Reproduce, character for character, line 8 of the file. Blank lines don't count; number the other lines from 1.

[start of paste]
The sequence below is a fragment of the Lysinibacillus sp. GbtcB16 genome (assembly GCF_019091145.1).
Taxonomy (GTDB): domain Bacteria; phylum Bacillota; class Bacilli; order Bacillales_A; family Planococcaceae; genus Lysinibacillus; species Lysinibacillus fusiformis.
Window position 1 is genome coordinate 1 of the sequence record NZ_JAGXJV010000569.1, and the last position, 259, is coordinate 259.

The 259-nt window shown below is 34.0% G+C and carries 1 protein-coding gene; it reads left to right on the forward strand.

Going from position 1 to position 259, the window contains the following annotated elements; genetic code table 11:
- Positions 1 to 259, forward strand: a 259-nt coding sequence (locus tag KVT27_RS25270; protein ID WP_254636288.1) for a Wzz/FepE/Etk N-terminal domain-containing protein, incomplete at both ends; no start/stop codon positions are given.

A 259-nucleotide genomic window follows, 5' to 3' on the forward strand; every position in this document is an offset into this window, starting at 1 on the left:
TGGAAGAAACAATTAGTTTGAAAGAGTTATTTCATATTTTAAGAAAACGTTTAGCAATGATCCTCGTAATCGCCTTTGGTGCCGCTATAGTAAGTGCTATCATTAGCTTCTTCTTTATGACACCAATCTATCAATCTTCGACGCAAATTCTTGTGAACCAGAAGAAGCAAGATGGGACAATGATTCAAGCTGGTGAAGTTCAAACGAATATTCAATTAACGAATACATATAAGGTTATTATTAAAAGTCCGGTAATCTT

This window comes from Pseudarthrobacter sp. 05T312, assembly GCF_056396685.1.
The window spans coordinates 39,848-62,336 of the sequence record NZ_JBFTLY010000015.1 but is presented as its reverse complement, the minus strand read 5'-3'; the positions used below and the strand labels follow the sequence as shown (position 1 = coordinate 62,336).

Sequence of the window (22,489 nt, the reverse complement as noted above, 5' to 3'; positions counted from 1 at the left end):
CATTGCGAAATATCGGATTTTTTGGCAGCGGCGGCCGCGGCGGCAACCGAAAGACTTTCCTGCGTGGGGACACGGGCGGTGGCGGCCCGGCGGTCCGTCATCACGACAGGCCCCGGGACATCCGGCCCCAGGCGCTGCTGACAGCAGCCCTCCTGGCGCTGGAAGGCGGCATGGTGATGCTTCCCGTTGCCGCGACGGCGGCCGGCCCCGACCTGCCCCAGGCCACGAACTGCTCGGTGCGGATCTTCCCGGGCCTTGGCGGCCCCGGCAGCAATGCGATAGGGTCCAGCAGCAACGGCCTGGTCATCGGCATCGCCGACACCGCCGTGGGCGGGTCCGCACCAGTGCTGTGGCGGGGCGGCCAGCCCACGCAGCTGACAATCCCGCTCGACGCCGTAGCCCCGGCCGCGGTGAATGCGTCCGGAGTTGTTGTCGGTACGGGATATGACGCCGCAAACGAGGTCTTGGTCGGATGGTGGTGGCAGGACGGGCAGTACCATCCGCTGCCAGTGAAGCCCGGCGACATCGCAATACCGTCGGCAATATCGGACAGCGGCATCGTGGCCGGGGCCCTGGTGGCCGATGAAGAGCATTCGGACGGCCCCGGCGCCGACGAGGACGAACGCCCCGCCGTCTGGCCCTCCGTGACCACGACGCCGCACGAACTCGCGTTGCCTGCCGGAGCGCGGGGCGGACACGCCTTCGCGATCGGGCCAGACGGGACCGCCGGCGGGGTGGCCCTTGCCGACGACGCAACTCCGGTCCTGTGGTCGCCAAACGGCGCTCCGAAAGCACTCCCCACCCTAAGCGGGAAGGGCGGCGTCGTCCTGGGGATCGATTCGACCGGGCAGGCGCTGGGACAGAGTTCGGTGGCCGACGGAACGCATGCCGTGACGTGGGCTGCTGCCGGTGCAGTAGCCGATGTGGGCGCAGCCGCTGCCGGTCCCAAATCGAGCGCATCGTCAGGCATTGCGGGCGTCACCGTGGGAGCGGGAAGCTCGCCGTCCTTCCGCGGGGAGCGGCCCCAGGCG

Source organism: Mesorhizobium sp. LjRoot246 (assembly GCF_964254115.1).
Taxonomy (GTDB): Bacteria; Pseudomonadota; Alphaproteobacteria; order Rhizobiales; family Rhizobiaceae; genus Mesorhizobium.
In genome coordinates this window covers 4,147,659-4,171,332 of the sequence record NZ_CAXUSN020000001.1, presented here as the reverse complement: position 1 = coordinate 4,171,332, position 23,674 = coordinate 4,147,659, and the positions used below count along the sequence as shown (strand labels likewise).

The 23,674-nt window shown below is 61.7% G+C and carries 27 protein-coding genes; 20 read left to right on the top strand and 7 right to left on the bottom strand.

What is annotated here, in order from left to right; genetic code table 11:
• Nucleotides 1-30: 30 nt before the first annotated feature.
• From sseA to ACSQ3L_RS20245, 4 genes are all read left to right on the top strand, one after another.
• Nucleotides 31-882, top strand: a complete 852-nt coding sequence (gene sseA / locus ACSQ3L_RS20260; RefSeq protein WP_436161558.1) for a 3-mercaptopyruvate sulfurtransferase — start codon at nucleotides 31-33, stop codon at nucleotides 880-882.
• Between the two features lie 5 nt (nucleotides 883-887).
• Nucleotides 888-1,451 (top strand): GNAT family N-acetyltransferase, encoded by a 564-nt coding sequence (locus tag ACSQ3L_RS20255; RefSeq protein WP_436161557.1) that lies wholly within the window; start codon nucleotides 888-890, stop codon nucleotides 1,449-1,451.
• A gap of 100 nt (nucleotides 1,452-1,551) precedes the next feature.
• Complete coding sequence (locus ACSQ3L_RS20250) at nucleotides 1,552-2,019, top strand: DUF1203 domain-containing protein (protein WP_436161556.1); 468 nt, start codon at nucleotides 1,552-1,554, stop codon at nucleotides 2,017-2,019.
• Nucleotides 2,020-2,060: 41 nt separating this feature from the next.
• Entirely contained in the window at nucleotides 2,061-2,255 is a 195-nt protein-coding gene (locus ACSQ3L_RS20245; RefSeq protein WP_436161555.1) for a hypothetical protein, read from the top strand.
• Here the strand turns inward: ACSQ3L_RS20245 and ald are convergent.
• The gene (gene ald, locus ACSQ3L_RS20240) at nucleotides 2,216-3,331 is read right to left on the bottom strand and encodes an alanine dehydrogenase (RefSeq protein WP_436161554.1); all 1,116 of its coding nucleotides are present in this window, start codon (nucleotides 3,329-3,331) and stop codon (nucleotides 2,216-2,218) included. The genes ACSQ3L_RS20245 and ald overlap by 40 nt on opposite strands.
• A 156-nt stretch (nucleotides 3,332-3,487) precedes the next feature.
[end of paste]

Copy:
TGGAAGAAACAATTAGTTTGAAAGAGTTATTTCATATTTTAAGAAAACGTTTAGCAATGATCCTCGTAATCGCCTTTGGTGCCGCTATAGTAAGTGCTATCATTAGCTTCTTCTTTATGACACCAATCTATCAATCTTCGACGCAAATTCTTGTGAACCAGAAGAAGCAAGATGGGACAATGATTCAAGCTGGTGAAGTTCAAACGAATATTCAATTAACGAATACATATAAGGTTATTATTAAAAGTCCGGTAATCTT